In a new six-part series, John Sharry advises parents on how to promote emotional wellbeing and confidence in children and teenagers
Try not to become a person of success but rather a person of value. Einstein
Parents frequently worry that their children have low confidence or feel self-critical or negative about themselves. Sometimes their concerns are localised to a particular area, such as a child being shy or having trouble making friends or feeling disconnected or struggling at school.
In many cases and especially with older children, these feelings can present as depression or low mood, and parents can become particularly worried about this as they head into the teenage years.
When parents hear their children expressing self-doubt or making negative self-statements, naturally they want to find ways to improve their confidence and to help them feel better emotionally.
When I meet them, they ask me directly how they can improve their child’s self-esteem. They want me to tell them how can they help their child or teenager feel better about themselves. When faced with these questions, I have come to realise that often parents are asking the wrong question or certainly not thinking about the problem in a way that will easily lead to a solution.
Traditional parenting and self-esteem
The importance of self-esteem and feeling good about oneself is a relatively new concept in the field of psychology. The "positive psychologist" Martin Seligman links it to the development of personality psychology, which replaced the notion of virtue and character. Those notions had been the traditional guiding factors in parenting.
The goal of traditional parenting was to instil character and to teach children virtue and how to live the good life. Psychologists, nervous about using value-laden terms such as “character”, replaced these with more neutral terms such as “personality”. The goal of parenting was reset to one of helping children have good self-esteem, with the idea that children who feel good about themselves would invariably act responsibly.
However, by shifting the focus of modern parenting from building character to encouraging self-esteem, the baby may have been thrown out with the bathwater.
Paradoxically, it is by leading a life of social responsibility that we gain self- esteem rather than the other way round. Self-esteem and feeling good about yourself is not the goal you should have, but rather the byproduct of efforts to build character and to live a good life in the service of others. Good self-esteem is the fruit of a life of hard work, developing one’s strengths and talents and expressing them in the service of others.
Happiness and wellbeing Surveying the cross-cultural research literature, Seligman and colleagues went on to identify the most common virtues and character strengths that were associated with happiness and wellbeing, both for the individual and the community in which he/she lives.
In their work, six character strengths were identified: 1. Wisdom and knowledge 2. Courage and bravery 3. Love and compassion 4. Justice and fairness 5. Temperance and self-regulation 6. Spirituality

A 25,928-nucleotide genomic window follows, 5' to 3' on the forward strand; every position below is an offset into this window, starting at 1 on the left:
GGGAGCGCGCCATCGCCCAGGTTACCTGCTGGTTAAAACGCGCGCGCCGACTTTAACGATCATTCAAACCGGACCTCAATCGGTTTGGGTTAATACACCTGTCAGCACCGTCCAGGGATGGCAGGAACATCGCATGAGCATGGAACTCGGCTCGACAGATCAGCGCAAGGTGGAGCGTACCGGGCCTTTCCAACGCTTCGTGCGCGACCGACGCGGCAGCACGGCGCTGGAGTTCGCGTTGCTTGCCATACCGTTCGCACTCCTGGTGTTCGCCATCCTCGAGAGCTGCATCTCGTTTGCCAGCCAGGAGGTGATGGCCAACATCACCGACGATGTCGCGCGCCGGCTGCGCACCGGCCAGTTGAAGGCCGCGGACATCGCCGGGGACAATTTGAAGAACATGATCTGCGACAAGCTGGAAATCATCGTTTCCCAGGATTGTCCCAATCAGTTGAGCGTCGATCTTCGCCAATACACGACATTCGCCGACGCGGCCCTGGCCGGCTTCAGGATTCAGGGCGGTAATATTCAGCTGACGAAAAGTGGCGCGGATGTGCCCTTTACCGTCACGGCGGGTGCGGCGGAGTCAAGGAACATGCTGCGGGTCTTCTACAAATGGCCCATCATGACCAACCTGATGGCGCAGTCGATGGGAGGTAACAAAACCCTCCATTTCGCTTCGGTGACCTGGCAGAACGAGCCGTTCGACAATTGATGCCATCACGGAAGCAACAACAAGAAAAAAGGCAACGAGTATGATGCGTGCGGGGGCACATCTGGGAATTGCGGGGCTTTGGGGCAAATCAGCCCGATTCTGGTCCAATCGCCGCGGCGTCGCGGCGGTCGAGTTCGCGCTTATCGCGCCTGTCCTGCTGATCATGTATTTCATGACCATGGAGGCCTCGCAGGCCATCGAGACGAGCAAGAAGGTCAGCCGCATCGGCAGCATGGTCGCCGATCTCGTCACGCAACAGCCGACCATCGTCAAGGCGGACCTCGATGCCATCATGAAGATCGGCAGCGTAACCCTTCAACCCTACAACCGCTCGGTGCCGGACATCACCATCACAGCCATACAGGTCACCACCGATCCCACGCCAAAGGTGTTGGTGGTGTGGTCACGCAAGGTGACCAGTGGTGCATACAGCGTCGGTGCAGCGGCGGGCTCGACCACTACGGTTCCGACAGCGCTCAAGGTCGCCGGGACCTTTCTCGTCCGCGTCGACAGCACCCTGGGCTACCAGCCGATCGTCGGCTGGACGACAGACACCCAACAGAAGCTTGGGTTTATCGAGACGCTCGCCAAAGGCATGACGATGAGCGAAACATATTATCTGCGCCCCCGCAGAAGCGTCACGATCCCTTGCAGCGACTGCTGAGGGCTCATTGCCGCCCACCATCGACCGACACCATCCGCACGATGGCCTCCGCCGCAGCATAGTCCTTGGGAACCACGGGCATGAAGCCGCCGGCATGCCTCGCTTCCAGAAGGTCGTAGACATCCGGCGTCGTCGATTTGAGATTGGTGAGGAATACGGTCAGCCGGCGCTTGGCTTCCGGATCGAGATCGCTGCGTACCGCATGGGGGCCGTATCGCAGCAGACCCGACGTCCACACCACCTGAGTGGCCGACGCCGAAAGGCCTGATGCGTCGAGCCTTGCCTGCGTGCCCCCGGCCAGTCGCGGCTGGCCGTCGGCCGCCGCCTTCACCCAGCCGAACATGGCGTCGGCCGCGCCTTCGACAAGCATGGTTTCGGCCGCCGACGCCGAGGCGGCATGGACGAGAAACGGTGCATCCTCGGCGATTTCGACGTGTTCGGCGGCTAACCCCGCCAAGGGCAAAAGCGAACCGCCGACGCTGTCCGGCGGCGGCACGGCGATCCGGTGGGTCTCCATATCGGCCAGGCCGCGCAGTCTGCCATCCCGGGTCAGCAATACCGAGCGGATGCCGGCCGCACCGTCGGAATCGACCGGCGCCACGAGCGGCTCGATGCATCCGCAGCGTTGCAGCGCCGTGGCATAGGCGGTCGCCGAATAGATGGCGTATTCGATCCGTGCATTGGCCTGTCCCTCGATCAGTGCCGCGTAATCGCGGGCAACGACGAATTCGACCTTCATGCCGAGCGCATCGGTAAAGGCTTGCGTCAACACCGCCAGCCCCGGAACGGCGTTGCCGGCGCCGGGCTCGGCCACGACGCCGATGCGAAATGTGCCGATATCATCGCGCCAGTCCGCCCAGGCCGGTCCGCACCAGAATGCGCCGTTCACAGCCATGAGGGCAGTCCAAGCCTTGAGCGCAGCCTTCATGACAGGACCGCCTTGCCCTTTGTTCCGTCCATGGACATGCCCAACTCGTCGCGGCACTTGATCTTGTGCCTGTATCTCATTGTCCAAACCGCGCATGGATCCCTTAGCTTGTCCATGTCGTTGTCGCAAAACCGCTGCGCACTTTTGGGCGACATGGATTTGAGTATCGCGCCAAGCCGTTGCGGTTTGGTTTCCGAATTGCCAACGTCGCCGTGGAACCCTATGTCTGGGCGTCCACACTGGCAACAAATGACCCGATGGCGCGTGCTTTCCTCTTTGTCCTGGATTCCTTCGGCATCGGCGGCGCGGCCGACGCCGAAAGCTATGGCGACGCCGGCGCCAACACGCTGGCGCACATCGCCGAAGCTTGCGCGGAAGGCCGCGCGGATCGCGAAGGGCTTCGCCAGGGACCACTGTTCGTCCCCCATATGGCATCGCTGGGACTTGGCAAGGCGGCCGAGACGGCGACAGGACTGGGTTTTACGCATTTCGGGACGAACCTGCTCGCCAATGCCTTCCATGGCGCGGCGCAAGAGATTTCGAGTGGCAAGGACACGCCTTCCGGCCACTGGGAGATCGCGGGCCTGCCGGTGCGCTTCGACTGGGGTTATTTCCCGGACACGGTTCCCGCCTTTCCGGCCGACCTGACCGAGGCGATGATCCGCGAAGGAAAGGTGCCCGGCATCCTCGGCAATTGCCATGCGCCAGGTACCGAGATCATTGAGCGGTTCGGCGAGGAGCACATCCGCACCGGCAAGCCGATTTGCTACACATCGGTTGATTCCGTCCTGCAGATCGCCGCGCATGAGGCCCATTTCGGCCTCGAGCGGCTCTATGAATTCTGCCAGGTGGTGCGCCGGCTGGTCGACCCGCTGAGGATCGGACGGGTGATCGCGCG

As you read the list, many of these seem self-evident: who would not want to bring up kind and compassionate children who empathise and think of others? Or who would not want their children to strive to be fair and to understand justice and equality?
However, some are more surprising. How many of us have thought of teaching our children to be courageous or brave as a means of ensuring their happiness?
In fact, courage is a virtue that is hard to teach. It is something that you know you have only when you face adversity or challenge. The best way to teach it to children is by setting them meaningful challenges and by supporting them to reflect and learn as they face the inevitable adversities they encounter growing up.
Some of the other strengths, particularly temperance, are so currently unfamiliar in modern family life that they are missing from the lexicon we use.
In our current world of instant gratification, over consumption and addiction, we have lost the ability to delay gratification, to self-regulate and to enjoy things in moderation.
Interestingly, temperance is one of those virtues for which there is substantial evidence – especially in the famous and often repeated "marshmallow study" first conducted by Walter Mischel in Stanford University during the 1960s. In this study young children were given the option of consuming one marshmallow placed in front of them or waiting 15 minutes to gain a second one (which they would receive only if they did not eat the first).
In follow-up studies, the children who were able to delay gratification and to await the better deal of two marshmallows showed much higher success in school as well as better all-round life skills than those who chose instant gratification.
In the modern world the universal values and character strengths are not emphasised and, in fact, children are often bombarded by the reverse messages as they grow up.
Popular culture is more likely to convince children that being “attractive” is more important than being kind or that instant gratification and owning the latest gadget is more important than working hard and making a contribution.
In addition, winning or coming first can be seen as the only thing that matters, rather than doing one’s best, sharing with others or contributing to team work.
However, it is generally the latter values that lead to enduring happiness and well- being. Parents can act as a counter balance to popular culture by taking time to encourage and emphasise more enduring values in bringing up children. Dr John Sharry is a social worker and psychotherapist and co-developer of the Parents Plus programmes. See solutiontalk.ie for details. He is also author of Bringing up Happy Confident Children.
July 4th: Part 2 of the self-esteem series: The power of a developing a unique connection with your child